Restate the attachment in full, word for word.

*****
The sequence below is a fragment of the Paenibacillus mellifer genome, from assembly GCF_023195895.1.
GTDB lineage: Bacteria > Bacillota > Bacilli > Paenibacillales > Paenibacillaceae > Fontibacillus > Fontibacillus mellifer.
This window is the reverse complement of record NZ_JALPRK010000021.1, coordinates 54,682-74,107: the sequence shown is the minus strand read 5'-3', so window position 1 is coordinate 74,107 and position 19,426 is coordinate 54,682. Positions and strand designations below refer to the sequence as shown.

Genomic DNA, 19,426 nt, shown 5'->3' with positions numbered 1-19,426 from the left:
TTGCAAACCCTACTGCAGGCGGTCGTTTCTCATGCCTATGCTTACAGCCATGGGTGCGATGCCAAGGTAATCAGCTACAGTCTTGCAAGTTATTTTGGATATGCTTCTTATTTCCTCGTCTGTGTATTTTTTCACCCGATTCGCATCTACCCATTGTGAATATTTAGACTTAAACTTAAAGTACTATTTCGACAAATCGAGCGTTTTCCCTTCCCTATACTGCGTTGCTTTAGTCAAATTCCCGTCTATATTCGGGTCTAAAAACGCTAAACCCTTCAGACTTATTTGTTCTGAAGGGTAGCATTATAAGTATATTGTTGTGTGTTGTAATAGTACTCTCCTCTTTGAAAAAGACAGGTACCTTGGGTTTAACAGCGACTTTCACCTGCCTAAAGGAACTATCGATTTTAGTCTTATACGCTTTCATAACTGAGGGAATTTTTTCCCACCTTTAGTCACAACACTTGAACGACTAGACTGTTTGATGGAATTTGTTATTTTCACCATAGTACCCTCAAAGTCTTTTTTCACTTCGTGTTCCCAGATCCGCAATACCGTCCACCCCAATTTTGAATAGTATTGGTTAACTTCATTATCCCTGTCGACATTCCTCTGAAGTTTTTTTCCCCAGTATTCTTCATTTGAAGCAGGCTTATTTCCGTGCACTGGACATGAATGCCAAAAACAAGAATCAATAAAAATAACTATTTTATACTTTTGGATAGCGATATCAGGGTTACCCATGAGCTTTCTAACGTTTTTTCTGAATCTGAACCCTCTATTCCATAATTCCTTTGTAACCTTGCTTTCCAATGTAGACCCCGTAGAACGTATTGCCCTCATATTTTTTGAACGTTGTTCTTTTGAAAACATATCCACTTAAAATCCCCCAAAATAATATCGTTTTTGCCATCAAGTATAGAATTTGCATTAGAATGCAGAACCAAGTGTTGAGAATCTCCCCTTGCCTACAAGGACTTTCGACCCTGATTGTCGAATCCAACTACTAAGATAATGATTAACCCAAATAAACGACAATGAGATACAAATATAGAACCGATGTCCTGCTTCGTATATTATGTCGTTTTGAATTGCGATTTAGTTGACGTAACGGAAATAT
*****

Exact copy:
The sequence below is a fragment of the Paenibacillus mellifer genome, from assembly GCF_023195895.1.
GTDB lineage: Bacteria > Bacillota > Bacilli > Paenibacillales > Paenibacillaceae > Fontibacillus > Fontibacillus mellifer.
This window is the reverse complement of record NZ_JALPRK010000021.1, coordinates 54,682-74,107: the sequence shown is the minus strand read 5'-3', so window position 1 is coordinate 74,107 and position 19,426 is coordinate 54,682. Positions and strand designations below refer to the sequence as shown.

Genomic DNA, 19,426 nt, shown 5'->3' with positions numbered 1-19,426 from the left:
TTGCAAACCCTACTGCAGGCGGTCGTTTCTCATGCCTATGCTTACAGCCATGGGTGCGATGCCAAGGTAATCAGCTACAGTCTTGCAAGTTATTTTGGATATGCTTCTTATTTCCTCGTCTGTGTATTTTTTCACCCGATTCGCATCTACCCATTGTGAATATTTAGACTTAAACTTAAAGTACTATTTCGACAAATCGAGCGTTTTCCCTTCCCTATACTGCGTTGCTTTAGTCAAATTCCCGTCTATATTCGGGTCTAAAAACGCTAAACCCTTCAGACTTATTTGTTCTGAAGGGTAGCATTATAAGTATATTGTTGTGTGTTGTAATAGTACTCTCCTCTTTGAAAAAGACAGGTACCTTGGGTTTAACAGCGACTTTCACCTGCCTAAAGGAACTATCGATTTTAGTCTTATACGCTTTCATAACTGAGGGAATTTTTTCCCACCTTTAGTCACAACACTTGAACGACTAGACTGTTTGATGGAATTTGTTATTTTCACCATAGTACCCTCAAAGTCTTTTTTCACTTCGTGTTCCCAGATCCGCAATACCGTCCACCCCAATTTTGAATAGTATTGGTTAACTTCATTATCCCTGTCGACATTCCTCTGAAGTTTTTTTCCCCAGTATTCTTCATTTGAAGCAGGCTTATTTCCGTGCACTGGACATGAATGCCAAAAACAAGAATCAATAAAAATAACTATTTTATACTTTTGGATAGCGATATCAGGGTTACCCATGAGCTTTCTAACGTTTTTTCTGAATCTGAACCCTCTATTCCATAATTCCTTTGTAACCTTGCTTTCCAATGTAGACCCCGTAGAACGTATTGCCCTCATATTTTTTGAACGTTGTTCTTTTGAAAACATATCCACTTAAAATCCCCCAAAATAATATCGTTTTTGCCATCAAGTATAGAATTTGCATTAGAATGCAGAACCAAGTGTTGAGAATCTCCCCTTGCCTACAAGGACTTTCGACCCTGATTGTCGAATCCAACTACTAAGATAATGATTAACCCAAATAAACGACAATGAGATACAAATATAGAACCGATGTCCTGCTTCGTATATTATGTCGTTTTGAATTGCGATTTAGTTGACGTAACGGAAATAT